Church Production

Review: Sony DWZ Series Digital Wireless System

"The Sony DWZ Series digital wireless systems are well built, and it is evident that considerable thought went into their design and feature set."

By Gary Parks
April 17, 2013 12:55 pm EST

Topics: Audio,
Tags: church, LCD, microphone, receiver, wireless,

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The bodypack is powered with two AA batteries, which insert into a slick battery sled and lock securely into the side of the pack—one of the better solutions I’ve seen.

Sony’s recently launched series of modestly priced digital wireless systems are attractively designed, well built, and have all the necessary features for the typical user—plus some unique ones. Aspects from Sony’s professional wireless lines, such as detachable antennas and interchangeable microphone heads, have been integrated. And the lemon yellow circles surrounding the receiver controls add a splash of color that is rare in the typical gray and black world of pro audio equipment.

Operating in the 2.4 GHz band, the DWZ Series offers a handheld and bodypack transmitter, a half-rack receiver, and a specialized receiver optimized for guitar and bass. Setup is simple, selecting channel one through six via the rotary encoder on the half-rack receiver, or turning the six-position switch on the guitar receiver. Quickly set the transmitter to the same frequency and begin playing, singing, or talking.


The half-rack receiver features a generous high-resolution color LCD screen, providing current system channel and status, as well as access to the menu. The channel number display is large and bright enough to recognize across the stage, and the remaining battery life displayed across the top can also be seen from several feet away. No more searching for your glasses or a flashlight to monitor what’s going on. RF level for both antennas is shown, with the current active antenna highlighted—along with a multi-segment audio meter displaying green bars for working audio level, plus a yellow, red, and peak display.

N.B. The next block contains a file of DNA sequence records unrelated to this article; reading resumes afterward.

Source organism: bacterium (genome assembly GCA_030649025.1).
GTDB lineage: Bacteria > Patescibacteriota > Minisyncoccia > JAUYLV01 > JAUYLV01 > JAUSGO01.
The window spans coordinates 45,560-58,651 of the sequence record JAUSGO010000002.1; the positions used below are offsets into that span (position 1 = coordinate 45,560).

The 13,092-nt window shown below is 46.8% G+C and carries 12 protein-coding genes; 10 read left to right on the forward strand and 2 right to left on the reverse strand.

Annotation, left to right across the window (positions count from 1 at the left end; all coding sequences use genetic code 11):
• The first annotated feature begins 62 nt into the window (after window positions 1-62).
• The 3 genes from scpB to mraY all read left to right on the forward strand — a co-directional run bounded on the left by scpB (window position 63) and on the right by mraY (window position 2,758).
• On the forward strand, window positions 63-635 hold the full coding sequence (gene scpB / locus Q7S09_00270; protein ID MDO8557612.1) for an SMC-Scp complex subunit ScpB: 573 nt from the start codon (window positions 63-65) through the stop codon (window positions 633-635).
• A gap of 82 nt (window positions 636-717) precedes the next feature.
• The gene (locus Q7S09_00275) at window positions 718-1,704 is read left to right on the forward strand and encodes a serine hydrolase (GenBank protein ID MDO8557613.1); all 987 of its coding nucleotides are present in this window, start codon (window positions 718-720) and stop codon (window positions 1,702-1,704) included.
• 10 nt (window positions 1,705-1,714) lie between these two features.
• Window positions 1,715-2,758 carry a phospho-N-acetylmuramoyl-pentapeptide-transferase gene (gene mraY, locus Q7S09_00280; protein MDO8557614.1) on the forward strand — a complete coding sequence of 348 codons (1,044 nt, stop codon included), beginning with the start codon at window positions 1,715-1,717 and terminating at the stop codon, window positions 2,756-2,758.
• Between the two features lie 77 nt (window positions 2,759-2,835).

Front-panel controls are simple, consisting of a power button, a generous push-to-enter rotary encoder, and an escape button to back out of the menu. The rear panel has a pair of BNC connectors for the articulating antennas, which will either project straight out the back or fold to 90-degrees for the typical “rabbit ear” antenna position. The balanced XLR connector is supplemented with a mic/line switch.

Different from other receivers, two unbalanced quarter-inch connectors are present. One is for the standard unbalanced audio out, and the other is for auxiliary or tuner use, and can be programmed to either mute or remain unmuted when the transmitter’s mute is engaged. Completing the rear panel are a 12V connection for the external power supply and a miniature USB connector for firmware upgrades.

Using the menu function, the channels can be set either manually or via an RF scan for clear channels. I discovered that when an active transmitter is close to the receiver while scanning, it will overwhelm that function and a clear channel will not be found; moving the transmitter a few feet away allows the scan to function properly.

The menu also includes Audio Setup. To adjust the response of the audio from the microphone, a five-band equalizer is provided, with frequency centers at 60 Hz, 250 Hz, 1 kHz, 4 kHz, and 12 kHz—with level control of +/-12 dB for each band. The rotary encoder is used to make these EQ adjustments. If you need to monitor the audio from the mic at all times or send an instrument signal to a tuner, the status of the Aux/Tuner output can be set to continue sending a signal when the transmitter is muted.

Rounding out the menu, Advanced Settings allows the user to choose either wideband or narrowband RF spacing. The type of battery used in the transmitter can also be specified, so that the remaining battery life displayed will be accurate.

The specialized guitar receiver can be powered with the included 12V power supply, or with a 9V power supply or battery. It could easily fit on a pedalboard, and features a tuner output that remains on when the guitar is muted. A multi-position cable emulation dial mimics the HF roll-off when using typical performance-length guitar cables. Next page